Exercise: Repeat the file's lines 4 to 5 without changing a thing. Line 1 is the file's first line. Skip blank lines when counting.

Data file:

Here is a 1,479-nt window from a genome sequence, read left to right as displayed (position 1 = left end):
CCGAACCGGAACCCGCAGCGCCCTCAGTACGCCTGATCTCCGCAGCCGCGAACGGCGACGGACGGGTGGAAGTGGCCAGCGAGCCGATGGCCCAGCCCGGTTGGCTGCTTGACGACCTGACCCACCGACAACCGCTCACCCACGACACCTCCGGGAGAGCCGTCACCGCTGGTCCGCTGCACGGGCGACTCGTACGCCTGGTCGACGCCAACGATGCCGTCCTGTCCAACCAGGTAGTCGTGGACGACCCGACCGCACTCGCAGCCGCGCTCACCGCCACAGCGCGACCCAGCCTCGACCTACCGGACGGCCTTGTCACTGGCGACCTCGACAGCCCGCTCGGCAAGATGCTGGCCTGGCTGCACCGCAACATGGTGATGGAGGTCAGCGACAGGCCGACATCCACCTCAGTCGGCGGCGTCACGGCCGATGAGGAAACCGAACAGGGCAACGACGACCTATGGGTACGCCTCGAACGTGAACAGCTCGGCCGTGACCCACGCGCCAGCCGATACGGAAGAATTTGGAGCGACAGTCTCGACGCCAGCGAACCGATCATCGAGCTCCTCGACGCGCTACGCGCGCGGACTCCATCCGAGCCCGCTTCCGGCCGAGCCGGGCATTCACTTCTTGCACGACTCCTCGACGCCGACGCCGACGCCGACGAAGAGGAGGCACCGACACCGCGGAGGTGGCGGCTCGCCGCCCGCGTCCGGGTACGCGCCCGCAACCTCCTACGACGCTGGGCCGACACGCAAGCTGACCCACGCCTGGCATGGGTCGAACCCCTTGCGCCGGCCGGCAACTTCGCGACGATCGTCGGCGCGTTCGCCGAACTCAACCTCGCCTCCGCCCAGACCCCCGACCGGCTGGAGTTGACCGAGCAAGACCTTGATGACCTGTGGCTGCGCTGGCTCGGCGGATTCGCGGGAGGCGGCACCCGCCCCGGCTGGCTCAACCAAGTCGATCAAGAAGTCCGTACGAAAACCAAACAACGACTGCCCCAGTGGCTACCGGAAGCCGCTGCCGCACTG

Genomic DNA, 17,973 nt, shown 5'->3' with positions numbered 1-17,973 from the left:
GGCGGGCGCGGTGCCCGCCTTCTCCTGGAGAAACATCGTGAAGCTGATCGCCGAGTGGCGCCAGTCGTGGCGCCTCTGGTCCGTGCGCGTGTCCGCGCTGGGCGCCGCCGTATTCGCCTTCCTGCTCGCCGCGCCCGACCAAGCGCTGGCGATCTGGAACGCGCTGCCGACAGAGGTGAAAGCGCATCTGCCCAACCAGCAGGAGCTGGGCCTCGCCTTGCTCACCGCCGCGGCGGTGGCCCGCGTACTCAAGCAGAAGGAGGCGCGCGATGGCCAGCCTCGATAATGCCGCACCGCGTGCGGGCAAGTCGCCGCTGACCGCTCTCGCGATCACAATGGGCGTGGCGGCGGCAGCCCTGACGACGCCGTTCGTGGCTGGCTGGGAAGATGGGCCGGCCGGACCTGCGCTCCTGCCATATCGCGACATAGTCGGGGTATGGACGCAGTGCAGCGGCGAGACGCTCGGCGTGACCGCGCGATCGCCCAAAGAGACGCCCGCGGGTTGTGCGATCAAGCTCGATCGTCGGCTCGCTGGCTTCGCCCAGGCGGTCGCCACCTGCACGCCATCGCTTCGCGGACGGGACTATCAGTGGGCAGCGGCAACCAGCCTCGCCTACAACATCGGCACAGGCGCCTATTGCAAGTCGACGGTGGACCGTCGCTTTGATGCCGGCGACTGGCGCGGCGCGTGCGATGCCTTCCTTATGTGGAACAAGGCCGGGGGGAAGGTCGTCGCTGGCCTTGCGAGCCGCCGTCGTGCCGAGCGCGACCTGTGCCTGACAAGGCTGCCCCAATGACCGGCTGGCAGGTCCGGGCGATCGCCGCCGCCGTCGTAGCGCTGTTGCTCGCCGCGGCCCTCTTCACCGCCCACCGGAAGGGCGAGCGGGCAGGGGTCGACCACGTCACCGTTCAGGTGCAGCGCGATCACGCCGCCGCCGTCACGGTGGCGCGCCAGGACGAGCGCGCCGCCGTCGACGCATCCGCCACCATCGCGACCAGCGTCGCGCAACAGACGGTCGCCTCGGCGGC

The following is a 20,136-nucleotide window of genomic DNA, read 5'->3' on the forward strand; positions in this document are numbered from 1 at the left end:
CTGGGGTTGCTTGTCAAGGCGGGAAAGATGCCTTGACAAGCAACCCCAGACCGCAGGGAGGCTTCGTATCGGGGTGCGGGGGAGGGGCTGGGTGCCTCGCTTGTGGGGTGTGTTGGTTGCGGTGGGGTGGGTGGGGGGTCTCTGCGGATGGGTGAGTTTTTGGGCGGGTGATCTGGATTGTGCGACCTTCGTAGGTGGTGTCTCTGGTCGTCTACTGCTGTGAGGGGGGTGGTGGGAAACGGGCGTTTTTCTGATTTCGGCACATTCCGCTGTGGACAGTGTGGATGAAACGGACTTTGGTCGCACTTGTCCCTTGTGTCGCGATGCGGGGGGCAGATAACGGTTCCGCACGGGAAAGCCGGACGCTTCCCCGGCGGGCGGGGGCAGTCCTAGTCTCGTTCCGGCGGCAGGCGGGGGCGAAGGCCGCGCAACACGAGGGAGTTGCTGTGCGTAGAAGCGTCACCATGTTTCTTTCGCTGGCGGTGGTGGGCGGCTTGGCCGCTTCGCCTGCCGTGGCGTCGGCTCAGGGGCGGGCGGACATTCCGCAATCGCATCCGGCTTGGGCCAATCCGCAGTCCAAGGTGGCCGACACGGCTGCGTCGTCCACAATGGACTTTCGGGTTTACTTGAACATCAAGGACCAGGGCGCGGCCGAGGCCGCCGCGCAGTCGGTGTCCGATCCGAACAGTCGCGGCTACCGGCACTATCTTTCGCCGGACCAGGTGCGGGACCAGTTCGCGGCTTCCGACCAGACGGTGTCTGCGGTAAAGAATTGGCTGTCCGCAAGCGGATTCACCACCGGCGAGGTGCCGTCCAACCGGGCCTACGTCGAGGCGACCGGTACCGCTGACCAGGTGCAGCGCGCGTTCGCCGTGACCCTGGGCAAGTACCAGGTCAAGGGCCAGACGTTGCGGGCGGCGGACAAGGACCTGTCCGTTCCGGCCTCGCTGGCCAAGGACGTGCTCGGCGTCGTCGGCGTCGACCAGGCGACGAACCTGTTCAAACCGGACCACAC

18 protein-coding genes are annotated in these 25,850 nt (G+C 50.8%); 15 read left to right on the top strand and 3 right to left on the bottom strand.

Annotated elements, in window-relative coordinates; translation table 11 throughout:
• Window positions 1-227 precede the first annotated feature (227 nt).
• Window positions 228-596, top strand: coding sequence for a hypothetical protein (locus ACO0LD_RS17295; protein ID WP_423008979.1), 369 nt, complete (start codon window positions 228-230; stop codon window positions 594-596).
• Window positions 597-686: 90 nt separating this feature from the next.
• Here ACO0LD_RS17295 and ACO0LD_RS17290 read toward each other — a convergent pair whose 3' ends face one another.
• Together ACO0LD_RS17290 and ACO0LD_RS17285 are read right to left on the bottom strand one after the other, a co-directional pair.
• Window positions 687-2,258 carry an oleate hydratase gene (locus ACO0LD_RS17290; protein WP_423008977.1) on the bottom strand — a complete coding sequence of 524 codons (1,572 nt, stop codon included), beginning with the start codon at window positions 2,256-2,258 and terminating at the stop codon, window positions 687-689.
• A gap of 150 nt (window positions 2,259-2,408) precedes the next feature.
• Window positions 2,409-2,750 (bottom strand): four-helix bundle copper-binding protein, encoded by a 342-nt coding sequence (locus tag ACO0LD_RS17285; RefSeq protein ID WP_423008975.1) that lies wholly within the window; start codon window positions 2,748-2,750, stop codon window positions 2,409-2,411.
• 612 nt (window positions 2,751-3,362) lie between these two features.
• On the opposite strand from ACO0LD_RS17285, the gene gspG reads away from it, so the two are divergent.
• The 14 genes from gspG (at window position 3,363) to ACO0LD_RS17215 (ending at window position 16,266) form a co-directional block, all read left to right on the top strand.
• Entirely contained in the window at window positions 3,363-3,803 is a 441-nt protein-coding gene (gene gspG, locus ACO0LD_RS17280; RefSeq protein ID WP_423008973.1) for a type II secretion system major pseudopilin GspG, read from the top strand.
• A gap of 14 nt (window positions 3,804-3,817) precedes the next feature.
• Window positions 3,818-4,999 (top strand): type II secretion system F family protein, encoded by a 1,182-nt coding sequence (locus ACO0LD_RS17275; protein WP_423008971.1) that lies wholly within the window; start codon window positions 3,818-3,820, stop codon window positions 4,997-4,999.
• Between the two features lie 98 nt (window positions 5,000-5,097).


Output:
GGCGGGCGCGGTGCCCGCCTTCTCCTGGAGAAACATCGTGAAGCTGATCGCCGAGTGGCGCCAGTCGTGGCGCCTCTGGTCCGTGCGCGTGTCCGCGCTGGGCGCCGCCGTATTCGCCTTCCTGCTCGCCGCGCCCGACCAAGCGCTGGCGATCTGGAACGCGCTGCCGACAGAGGTGAAAGCGCATCTGCCCAACCAGCAGGAGCTGGGCCTCGCCTTGCTCACCGCCGCGGCGGTGGCCCGCGTACTCAAGCAGAAGGAGGCGCGCGATGGCCAGCCTCGATAATGCCGCACCGCGTGCGGGCAAGTCGCCGCTGACCGCTCTCGCGATCACAATGGGCGTGGCGGCGGCAGCCCTGACGACGCCGTTCGTGGCTGGCTGGGAAGATGGGCCGGCCGGACCTGCGCTCCTGCCATATCGCGACATAGTCGGGGTATGGACGCAGTGCAGCGGCGAGACGCTCGGCGTGACCGCGCGATCGCCCAAAGAGACGCCCGCGGGTTGTGCGATCAAGCTCGATCGTCGGCTCGCTGGCTTCGCCCAGGCGGTCGCCACCTGCACGCCATCGCTTCGCGGACGGGACTATCAGTGGGCAGCGGCAACCAGCCTCGCCTACAACATCGGCACAGGCGCCTATTGCAAGTCGACGGTGGACCGTCGCTTTGATGCCGGCGACTGGCGCGGCGCGTGCGATGCCTTCCTTATGTGGAACAAGGCCGGGGGGAAGGTCGTCGCTGGCCTTGCGAGCCGCCGTCGTGCCGAGCGCGACCTGTGCCTGACAAGGCTGCCCCAATGACCGGCTGGCAGGTCCGGGCGATCGCCGCCGCCGTCGTAGCGCTGTTGCTCGCCGCGGCCCTCTTCACCGCCCACCGGAAGGGCGAGCGGGCAGGGGTCGACCACGTCACCGTTCAGGTGCAGCGCGATCACGCCGCCGCCGTCACGGTGGCGCGCCAGGACGAGCGCGCCGCCGTCGACGCATCCGCCACCATCGCGACCAGCGTCGCGCAACAGACGGTCGCCTCGGCGGC

The following is a 20,136-nucleotide window of genomic DNA, read 5'->3' on the forward strand; positions in this document are numbered from 1 at the left end: